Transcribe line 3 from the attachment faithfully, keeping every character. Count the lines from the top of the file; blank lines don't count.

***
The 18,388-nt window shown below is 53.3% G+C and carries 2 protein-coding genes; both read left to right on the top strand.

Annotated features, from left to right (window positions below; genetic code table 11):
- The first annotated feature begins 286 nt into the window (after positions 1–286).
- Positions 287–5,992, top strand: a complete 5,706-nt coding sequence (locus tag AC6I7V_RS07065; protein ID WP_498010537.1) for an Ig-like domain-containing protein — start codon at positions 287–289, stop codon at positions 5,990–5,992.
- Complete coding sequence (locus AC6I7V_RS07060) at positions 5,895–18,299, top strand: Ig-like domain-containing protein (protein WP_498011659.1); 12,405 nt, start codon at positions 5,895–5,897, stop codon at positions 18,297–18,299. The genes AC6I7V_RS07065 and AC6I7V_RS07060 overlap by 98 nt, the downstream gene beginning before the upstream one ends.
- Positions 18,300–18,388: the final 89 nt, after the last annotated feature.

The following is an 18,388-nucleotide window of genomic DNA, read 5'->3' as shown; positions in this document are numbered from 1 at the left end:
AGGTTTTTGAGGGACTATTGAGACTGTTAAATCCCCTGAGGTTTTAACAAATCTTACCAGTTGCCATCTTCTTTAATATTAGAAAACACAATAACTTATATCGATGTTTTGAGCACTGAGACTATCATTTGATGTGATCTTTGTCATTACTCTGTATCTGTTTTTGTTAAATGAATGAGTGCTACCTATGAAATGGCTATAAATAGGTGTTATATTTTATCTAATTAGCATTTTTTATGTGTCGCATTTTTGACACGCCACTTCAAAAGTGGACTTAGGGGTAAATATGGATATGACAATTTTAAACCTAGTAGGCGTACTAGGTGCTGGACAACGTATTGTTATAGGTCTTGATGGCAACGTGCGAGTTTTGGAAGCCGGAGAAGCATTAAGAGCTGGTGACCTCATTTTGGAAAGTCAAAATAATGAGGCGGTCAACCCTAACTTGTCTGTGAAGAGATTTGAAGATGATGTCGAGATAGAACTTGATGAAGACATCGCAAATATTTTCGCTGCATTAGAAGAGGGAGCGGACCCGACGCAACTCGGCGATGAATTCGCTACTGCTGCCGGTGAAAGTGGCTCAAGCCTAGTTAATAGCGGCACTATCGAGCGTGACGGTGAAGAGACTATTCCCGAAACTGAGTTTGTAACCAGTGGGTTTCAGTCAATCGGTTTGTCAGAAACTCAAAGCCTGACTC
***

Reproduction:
- The first annotated feature begins 286 nt into the window (after positions 1–286).